“My faither was laird o' seven castles,
My mither was lady o' three;
An' a' their gowd and a' their gear,
There's nane to heir't but me.”
“Gin your faither was laird o' seven castles,
And your mither was lady o' three;
I am William, thy brither,
That died beyond the see,
And I canna get into my grave
For the daily pride o' thee.”
“Is there nae room at your heid, brother?
Is there nae room at your feet?
Is there nae room at your side, brother,
For a lady like me to sleep?”
“There's nae room at my heid, sister,
There's nae room at my feet.
There's nae room at my side, sister,
For a lady like you to sleep.
For when I lie down into my grave
The worms around me creep.”
Lizzie Higgins sings Proud Lady Margaret
It was on a night, and an evening bright
When the dew begun tae fa,
Lady Margaret was walking up and doon,
Looking ower the castle wa.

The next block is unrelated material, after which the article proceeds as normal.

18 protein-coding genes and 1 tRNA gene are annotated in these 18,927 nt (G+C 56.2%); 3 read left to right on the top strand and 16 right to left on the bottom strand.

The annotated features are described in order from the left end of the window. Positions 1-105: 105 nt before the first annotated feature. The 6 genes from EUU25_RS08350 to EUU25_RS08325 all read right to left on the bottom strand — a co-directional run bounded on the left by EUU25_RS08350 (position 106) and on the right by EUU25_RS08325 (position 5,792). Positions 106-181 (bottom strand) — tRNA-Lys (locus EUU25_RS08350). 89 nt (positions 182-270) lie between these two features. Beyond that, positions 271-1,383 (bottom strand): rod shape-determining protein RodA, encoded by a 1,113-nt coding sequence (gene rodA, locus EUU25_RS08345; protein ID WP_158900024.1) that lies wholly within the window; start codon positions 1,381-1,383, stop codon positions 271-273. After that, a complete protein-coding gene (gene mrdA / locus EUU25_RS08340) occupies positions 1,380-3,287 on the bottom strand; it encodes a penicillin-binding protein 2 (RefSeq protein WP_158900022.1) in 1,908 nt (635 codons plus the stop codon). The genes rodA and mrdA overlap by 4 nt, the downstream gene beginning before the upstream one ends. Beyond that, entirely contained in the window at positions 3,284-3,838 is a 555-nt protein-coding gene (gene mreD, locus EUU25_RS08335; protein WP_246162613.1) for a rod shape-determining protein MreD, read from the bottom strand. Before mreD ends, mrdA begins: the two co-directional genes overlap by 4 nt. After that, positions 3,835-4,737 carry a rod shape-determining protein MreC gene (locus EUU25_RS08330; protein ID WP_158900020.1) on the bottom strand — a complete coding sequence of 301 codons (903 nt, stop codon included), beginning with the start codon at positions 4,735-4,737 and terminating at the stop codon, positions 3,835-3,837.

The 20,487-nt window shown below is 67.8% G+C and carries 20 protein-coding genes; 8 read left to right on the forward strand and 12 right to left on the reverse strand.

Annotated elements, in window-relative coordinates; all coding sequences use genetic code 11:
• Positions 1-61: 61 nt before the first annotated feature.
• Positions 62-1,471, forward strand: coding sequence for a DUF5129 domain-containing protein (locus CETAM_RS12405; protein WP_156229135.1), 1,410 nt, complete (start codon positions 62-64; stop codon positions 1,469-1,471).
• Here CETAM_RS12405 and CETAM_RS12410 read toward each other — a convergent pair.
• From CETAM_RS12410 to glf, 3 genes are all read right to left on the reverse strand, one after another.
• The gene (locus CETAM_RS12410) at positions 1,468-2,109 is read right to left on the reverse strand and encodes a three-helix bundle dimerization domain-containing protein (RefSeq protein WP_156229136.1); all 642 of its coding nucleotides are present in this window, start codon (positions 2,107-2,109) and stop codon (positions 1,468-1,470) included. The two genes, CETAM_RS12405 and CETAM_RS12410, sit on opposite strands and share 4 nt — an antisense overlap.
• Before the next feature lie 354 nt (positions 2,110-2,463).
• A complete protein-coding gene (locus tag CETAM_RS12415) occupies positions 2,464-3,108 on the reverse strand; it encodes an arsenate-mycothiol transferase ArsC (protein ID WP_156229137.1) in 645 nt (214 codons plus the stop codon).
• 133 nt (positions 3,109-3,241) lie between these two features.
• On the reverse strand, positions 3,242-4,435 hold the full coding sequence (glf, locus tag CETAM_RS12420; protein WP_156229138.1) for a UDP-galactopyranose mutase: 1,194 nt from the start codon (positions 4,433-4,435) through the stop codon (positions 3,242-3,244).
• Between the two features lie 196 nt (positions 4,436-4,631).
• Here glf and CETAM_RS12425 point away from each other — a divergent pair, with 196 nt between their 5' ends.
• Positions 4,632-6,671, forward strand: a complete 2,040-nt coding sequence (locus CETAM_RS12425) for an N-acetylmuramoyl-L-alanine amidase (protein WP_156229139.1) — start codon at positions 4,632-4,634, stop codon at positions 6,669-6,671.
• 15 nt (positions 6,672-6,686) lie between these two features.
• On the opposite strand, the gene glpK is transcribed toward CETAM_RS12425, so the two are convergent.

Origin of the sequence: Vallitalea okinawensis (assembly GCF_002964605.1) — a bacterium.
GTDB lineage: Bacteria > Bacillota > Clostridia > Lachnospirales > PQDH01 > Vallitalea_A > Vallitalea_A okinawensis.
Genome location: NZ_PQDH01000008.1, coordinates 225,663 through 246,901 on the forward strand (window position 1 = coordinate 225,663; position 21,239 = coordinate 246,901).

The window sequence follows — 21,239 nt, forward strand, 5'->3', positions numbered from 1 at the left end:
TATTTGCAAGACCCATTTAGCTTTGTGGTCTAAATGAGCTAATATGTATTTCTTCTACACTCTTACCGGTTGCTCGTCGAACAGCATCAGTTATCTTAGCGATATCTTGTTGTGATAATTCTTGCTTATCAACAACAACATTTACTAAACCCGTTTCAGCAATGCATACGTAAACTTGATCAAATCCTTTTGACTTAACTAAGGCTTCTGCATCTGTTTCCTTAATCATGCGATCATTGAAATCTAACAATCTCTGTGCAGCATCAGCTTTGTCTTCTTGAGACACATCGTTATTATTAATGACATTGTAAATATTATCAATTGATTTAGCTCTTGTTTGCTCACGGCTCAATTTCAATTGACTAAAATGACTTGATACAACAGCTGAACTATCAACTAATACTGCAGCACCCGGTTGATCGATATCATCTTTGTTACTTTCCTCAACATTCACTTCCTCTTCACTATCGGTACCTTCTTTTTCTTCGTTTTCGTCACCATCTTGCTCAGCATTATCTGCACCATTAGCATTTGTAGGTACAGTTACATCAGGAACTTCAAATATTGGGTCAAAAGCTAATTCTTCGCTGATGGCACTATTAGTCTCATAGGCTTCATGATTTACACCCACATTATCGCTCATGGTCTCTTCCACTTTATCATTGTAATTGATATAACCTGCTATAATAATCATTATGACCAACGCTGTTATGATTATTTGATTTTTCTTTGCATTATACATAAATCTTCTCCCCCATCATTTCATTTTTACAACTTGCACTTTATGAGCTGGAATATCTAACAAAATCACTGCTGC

She looked west, she looked east,
Tae see what she could spy,
When a gallant knight came in her sight
Unto her gates drew nigh.
“God mak ye safe an free, fair maid,
God mak ye safe an free.”
“What is yer will wi me, Sir Knight,
Oh what's yer will wi me?”
“My will wi you is nae sma, lady,
My will wi you nae sma,
An syne there is nane your bower within,
You'll hae ma secrets aa.”
“It's I am come tae this castle
Aa for the love of thee.
If you do not grant me love
All for your sake a'll dee.”
“If you should dee for me, Sir Knight,
It is few for you will mean.
There's many a better has died for me
Wha's5 graves are growin green.